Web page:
Have you seen or heard a description of a woman or a girl that used the word “hysterical”? Perhaps you’ve used the word yourself when speaking to a toddler or…someone else. “God, this is no reason to get hysterical.”
We have the Greeks to thank for the word “hysteria.” Back then, it was thought that when a woman got too emotional it was because her uterus was wandering around, discontented. These Democratic deacons would put nicely scented spices around the woman’s private area to lure the uterus back to its place. And you wonder why women may have been discontented.
The female psyche continues to be an absolute mystery to men, and maybe even amongst women themselves. This is nowhere more apparent than in the portrayal of infertile women in television shows and movies.
The Root of All Evil
The pain and grief a woman experiences when she has a miscarriage or when she is diagnosed as unable to have a child is a red hot grief that most people strive to keep away from as much as possible. Part of this apparent taboo is the LONG history of barrenness, as it was once called, being treated as a sign that God was displeased with you. Professor of Religion Cynthia Chapman writes up a great summary here). While people often like to think that we have evolved over the last 3,000 odd years, our treatment of women who experience infertility in one way or another has hardly manifested in any better way.
Infertility Makes You Crazy
The history of infertile women being cast as absolute psychos in films and shows is surprisingly long. Check out this Refinery29 post for proof of that.
What got me thinking about this is a more recent viewing experience — Dead To Me. I don’t want to give away any spoilers as the show is still pretty new (I only just got to it through all of my pandemic TV binging). Let’s just say that a woman who has suffered several miscarriages is cast as being a character of sympathy KIND OF because she had that experience. It is an excuse for psychotic behavior. At the same time, the show seems to be trying to acknowledge that infertile women do not get the support they need. In an oddly placed dialogue, the character discusses her loss and says, “Oh, it’s nothing,” and it is the other character who corrects her and says, “No, I mean, I think you lost something real.”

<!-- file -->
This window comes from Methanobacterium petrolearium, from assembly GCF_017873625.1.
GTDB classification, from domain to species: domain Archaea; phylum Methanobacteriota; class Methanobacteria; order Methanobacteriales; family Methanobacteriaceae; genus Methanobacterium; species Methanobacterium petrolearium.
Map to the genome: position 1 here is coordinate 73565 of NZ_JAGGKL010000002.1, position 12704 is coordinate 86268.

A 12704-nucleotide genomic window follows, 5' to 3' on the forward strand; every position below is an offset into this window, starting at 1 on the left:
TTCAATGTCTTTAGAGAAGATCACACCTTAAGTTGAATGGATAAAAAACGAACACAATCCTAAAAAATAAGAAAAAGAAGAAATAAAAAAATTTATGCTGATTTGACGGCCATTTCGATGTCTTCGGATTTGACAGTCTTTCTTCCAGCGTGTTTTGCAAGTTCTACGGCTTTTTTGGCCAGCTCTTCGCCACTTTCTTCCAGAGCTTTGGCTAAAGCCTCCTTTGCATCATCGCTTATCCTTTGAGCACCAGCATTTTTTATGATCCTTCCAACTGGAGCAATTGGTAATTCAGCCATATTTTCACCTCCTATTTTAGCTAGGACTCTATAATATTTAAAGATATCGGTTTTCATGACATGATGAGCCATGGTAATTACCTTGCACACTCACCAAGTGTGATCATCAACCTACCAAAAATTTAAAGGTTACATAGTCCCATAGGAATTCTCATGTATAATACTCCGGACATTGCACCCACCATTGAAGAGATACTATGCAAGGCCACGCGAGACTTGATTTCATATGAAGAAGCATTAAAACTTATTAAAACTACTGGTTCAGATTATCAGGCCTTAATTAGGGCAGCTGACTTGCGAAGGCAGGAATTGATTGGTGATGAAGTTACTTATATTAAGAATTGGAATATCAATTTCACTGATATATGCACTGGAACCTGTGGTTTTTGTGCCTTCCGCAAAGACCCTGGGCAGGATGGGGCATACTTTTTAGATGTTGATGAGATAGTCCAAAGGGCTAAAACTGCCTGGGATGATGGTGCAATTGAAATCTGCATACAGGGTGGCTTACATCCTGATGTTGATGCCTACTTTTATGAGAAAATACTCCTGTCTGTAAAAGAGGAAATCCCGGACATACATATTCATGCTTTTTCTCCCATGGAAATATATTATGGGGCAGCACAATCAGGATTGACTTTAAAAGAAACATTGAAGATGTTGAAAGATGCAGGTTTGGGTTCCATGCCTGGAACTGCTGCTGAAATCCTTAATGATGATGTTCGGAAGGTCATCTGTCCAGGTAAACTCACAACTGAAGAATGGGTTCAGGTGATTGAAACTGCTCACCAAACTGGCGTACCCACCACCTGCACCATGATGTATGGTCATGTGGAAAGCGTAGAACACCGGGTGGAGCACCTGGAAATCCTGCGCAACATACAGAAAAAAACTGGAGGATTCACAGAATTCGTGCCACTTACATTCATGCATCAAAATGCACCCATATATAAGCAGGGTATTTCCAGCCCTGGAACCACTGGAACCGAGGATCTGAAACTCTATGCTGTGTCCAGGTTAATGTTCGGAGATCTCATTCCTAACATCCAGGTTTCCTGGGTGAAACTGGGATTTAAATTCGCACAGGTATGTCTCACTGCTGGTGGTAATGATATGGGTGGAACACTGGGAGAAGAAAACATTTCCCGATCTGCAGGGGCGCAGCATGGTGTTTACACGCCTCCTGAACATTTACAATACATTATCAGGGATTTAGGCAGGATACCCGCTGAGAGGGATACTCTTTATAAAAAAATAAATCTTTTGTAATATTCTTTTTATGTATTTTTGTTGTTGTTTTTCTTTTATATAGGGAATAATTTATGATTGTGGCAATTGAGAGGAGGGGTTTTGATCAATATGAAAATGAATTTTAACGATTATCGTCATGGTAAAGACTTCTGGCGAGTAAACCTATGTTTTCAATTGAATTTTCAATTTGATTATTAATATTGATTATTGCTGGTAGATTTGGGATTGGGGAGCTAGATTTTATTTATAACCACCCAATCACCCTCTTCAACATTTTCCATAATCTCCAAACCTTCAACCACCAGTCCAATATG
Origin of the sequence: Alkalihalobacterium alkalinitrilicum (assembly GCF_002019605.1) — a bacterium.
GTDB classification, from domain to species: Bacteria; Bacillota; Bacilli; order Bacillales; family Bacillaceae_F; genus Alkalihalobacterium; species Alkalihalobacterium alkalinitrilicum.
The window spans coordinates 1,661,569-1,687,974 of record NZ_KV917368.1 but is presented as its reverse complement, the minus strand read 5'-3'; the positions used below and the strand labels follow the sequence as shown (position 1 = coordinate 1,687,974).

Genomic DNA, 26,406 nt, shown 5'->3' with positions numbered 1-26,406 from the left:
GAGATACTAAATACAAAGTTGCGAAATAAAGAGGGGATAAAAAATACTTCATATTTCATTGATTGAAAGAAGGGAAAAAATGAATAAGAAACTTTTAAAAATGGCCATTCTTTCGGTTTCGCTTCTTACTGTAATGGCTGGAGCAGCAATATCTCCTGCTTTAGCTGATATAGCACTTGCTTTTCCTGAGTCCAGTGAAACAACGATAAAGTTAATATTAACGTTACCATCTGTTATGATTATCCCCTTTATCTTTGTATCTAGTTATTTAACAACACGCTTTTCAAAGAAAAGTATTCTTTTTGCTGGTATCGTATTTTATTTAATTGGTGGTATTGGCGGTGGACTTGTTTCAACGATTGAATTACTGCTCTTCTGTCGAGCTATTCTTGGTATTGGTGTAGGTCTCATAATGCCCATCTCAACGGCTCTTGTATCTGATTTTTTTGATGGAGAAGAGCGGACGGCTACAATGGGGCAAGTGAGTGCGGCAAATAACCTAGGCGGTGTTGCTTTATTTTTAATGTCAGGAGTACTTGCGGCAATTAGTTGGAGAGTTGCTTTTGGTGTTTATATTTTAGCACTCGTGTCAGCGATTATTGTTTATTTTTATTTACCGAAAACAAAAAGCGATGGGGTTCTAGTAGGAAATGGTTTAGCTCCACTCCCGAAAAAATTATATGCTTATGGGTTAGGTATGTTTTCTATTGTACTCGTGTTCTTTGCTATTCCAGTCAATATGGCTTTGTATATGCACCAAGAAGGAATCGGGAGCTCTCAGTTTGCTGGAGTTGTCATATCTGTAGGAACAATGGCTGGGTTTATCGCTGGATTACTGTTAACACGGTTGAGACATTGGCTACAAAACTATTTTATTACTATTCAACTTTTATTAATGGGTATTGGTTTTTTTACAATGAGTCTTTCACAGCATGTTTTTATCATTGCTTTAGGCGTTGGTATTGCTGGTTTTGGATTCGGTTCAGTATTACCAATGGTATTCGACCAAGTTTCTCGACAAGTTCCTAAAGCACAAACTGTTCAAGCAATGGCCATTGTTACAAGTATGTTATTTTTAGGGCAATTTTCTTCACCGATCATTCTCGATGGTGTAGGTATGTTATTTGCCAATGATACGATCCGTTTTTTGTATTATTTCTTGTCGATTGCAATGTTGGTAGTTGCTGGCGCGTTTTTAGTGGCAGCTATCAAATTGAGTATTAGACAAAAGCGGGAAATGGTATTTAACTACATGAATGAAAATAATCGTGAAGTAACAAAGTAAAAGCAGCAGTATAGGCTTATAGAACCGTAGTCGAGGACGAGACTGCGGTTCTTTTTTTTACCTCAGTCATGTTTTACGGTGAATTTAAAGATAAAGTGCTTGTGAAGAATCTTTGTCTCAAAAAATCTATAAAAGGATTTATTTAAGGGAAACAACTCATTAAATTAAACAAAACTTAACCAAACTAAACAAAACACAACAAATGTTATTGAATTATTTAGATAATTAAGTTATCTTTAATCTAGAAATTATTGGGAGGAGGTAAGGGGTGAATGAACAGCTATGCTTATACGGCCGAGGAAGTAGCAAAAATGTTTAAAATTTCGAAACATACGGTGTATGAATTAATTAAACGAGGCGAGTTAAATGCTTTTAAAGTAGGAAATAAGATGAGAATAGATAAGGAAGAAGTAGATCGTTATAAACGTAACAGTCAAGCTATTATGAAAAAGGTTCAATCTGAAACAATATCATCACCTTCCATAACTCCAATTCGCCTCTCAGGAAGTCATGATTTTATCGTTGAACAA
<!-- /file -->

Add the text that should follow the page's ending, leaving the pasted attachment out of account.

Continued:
In fact, women who miscarry are most often haunted by a sense of guilt and/or shame. The only person who might suffer more is the husband, because of course men are not allowed to express any feelings, especially sad ones. There still is a sentiment in this country that if you are not getting pregnant, you are doing something wrong. A woman on The Biggest Loser awhile back wanted to lose weight because her doctor told her she was too overweight to get pregnant. Women are told that they are too stressed. “As soon as you stop worrying about it it will happen.” Very seldom is there an acknowledgement from other women that this pain exists. By the way, women who do have children may feel guilty talking to a woman who has miscarried. “Does having my kids with me make it seem like I’m rubbing it in her face? Best to stay away.” This leaves the grieving woman alone and feeling isolated.
What can we do about it?
So how can we change up this whole conversation? Well, first, we need to stop looking at infertility as just a female problem. First of all, men can also be infertile, a condition derisively referred to at times as “shooting blanks.” We have to stop discounting male dreams about parenthood. They are just as valid.
Second, we have to stop shaming women and making them feel that if they can’t have children, they should go hide in a grief-stricken corner, away from all of the “regular” people. Yes, women who have miscarried or who have been diagnosed with infertility or who otherwise have experienced loss will grieve. Grief can take all forms, and it’s never comfortable. If grief was comfortable we wouldn’t dread it so much. We need instead to extend support to women. This needs to happen from the doctor offering the diagnosis to support groups to pharmacists to everyone else.
Finally, we have to stop ostracizing women who are suffering in our modes of entertainment. Is it easier to hate a female villain if she has infertility as her rationale? Is she less wholesome? What exactly is the message women are supposed to garner from this trend?
These kinds of messages are the subliminal messaging we are bombarded with every day. It is time to buck the trend and start over.
Image Credit: https://www.flickr.com/photos/185967312@N04/49203622652/in/ via Creative Commons